Learning a Manifold of Fonts
University College London, University of Bath
University College London, NVIDIA
The design and manipulation of typefaces and fonts is an area requiring substantial expertise; it can take many years of study to become a proficient typographer. At the same time, the use of typefaces is ubiquitous; there are many users who, while not experts, would like to be more involved in tweaking or changing existing fonts without suffering the learning curve of professional typography packages.
Given the wealth of fonts that are available today, we would like to exploit the expertise used to produce these fonts, and to enable everyday users to create, explore, and edit fonts. To this end, we build a generative manifold of standard fonts. Every location on the manifold corresponds to a unique and novel typeface, and is obtained by learning a non-linear mapping that intelligently interpolates and extrapolates existing fonts. Using the manifold, we can smoothly interpolate and move between existing fonts. We can also use the manifold as a constraint that makes a variety of new applications possible. For instance, when editing a single character, we can update all the other glyphs in a font simultaneously to keep them compatible with our changes.
Interactive 2D Font Manifold Demonstration
Please drag the black and white circle around the heat map to explore the 2D font manifold.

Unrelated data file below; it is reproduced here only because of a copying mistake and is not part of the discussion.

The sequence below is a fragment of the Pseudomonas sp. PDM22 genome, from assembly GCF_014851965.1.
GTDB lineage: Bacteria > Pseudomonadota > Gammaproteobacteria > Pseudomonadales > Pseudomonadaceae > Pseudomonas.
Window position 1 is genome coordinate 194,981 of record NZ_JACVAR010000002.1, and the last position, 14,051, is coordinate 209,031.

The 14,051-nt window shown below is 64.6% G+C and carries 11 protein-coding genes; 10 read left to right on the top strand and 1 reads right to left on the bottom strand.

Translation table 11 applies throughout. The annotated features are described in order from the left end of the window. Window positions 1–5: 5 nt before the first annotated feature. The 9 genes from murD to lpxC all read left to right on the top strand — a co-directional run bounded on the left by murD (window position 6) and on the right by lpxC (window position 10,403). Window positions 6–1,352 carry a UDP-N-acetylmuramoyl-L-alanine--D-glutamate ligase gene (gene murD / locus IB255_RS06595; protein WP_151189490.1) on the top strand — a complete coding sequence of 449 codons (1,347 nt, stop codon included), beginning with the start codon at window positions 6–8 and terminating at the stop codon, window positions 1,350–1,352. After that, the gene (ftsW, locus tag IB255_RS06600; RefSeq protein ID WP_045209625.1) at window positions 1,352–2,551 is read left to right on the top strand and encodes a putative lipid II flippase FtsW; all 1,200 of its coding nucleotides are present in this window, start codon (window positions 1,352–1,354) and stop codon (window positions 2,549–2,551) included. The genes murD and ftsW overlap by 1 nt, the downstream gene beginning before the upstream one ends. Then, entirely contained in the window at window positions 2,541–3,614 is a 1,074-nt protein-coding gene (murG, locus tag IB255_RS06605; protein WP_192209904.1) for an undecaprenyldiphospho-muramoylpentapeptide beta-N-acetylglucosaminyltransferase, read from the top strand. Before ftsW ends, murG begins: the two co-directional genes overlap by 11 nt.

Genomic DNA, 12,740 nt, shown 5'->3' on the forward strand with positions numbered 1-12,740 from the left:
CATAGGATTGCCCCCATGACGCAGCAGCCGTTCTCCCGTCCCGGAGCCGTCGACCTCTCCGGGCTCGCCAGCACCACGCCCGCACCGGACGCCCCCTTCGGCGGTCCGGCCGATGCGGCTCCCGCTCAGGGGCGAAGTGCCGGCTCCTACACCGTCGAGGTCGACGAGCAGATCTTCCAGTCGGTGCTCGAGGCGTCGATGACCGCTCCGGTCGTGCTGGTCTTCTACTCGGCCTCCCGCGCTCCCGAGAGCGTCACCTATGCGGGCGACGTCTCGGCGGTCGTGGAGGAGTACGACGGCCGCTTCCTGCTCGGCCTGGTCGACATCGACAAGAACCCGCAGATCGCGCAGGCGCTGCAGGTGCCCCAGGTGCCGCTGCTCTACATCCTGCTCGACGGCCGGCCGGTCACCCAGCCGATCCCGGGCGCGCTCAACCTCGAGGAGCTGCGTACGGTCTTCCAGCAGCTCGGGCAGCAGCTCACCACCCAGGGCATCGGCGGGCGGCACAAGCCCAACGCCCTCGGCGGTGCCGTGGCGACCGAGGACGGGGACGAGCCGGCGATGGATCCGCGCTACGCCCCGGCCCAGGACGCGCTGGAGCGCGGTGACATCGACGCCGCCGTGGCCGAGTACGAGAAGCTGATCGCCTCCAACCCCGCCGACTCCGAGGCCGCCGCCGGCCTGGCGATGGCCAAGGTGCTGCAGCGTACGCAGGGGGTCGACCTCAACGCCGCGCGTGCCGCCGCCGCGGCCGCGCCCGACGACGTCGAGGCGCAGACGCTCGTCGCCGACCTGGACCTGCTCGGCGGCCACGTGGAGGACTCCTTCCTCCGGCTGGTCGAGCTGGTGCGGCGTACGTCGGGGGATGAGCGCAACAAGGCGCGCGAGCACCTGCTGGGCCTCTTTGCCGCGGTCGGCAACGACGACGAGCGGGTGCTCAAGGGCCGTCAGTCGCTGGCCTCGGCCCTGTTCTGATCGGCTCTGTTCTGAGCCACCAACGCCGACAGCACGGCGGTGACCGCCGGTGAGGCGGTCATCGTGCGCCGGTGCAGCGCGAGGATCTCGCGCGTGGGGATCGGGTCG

Unlikely Probability Likely
Different characters may be selected from the drop-down menu. There are two types of manifold:
- Joint manifolds (at the top of the dropdown menu). These are specified either for all of the characters of a particular subset, e.g. just the digits.
- Separate manifolds learned for individual glyphs. These allow a full evaluation of all the individual matching results generated by our approach, e.g. the manifold for the glyph ‘a’ is only generated using the matching results for ‘a’.
The manifold is a probabilistic embedding and the heat-map provides an indication of the probability of finding a reasonable font. Regions in red have a low predictive variance (high probability) while regions in blue have a high variance (low probability) and are less likely to produce representative characters. The darkest blue regions (away from the manifold) will return the average font.
Please note that the manifolds have been restricted to two dimensions for visualisation. The natural dimension of some of the manifolds may be higher and this can lead to separated islands. When performing other tasks with the manifold the natural dimensionality would be used. The grey dots indicate the embedded locations of the original fonts.
Browser Compatibility: We have tested with the latest versions of Safari (7.0.1) and Chrome (32.0.1700.77).
We would like to thank Andrew Fitzgibbon for insightful discussions about optimization philosophy and techniques. This work was funded by EPSRC grant EP/I031170/1.